The Fall of the New York Times
23 November 2016 | Pago Pago, American Samoa
It used to be interested in "all the news that was fit to print." Now it cherry picks the news it thinks its bi-coastal blue elite will like and peddles it in a soft, kindly and smug tone that screams of arrogance. It is really no longer an aggressive news team that pushes into the corners and gets us thinking. It is frighteningly predictable in what and how it covers the news.
TheHill,com is eating into the NYTimes.com former domain with rapidity, with concise and matter-of-fact news coverage, but so far, being based in Washington, lacks the international reach yet of the NYTimes.com. Whether that will develop remains to be seen, but theHill.com is changing and developing quickly.
The NYTimes.com has gone soft and political. Its editorials tend to be hack jobs and oh so predictable, and of course, like HuffPo and other liberal media, it is having a hissy fit over Trump. Today's headlines for the Times are --
"Trump Turns Staid Cabinet Process Into Spectacle
"Alt-Right Exults in Election With Salute of 'Heil Victory'
Indian Business Partners Hope to Exploit Trump Ties
"Many in Milwaukee Neighborhood Didn't Vote -- And Don't Regret It
"Let's Say Obamacare Is Repealed. What Then?
"Critic's Notebook: 'Hamilton' Duel: Addressing the President-Elect on His Own Blunt Terms
"How Fake News Goes Viral: A Case Study
"Reince Priebus, Normalizer in Chief: As Mr. Trump's new chief of staff, the lifelong G.O.P. loyalist will have to guide an outsider president and his band of radicals through a city they've pledged to upend."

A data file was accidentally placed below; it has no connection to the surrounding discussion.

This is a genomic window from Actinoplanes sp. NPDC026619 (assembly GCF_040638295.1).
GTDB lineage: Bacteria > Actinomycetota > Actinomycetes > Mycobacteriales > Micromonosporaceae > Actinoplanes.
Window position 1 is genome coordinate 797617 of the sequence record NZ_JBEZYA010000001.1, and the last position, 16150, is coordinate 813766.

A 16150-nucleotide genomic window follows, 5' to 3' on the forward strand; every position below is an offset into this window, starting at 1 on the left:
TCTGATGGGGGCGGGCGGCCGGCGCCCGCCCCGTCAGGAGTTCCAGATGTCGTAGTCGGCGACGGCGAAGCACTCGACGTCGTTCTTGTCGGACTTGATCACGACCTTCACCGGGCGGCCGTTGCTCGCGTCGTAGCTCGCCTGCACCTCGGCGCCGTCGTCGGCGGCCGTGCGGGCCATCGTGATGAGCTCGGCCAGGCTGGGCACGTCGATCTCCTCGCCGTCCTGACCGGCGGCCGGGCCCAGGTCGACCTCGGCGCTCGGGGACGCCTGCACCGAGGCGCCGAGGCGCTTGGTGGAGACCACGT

And then these are today's New York Times editorials:
"Blow: Making America White Again
"Krugman: Build He Won't
"A Retreat From TPP Would Empower China
"On Campus: A Dreamer's Deportation Nightmare
"Op-Ed: Voting Rights in the Age of Trump"
TheHill.com has picked up and commented on the Times' anti-Trump bias which, contrary to John Oakes' thinking on separating news from editorial comment -- long a mainstay of the Times' presentational news craftmanship -- is now out the window. Oakes was the influential former editorial page editor of the Times who successfully argued news had to be separated from editorial comment for the sake of objectivity in news coverage. We can see how the Times fails now. Everything now is liberal editorial, explicitly or not.
The Times has gone soft and political, while pandering to its blue bi-coastal elites and is, I think, a shadow of its former self. It wants to be a liberal player instead of a real news organization.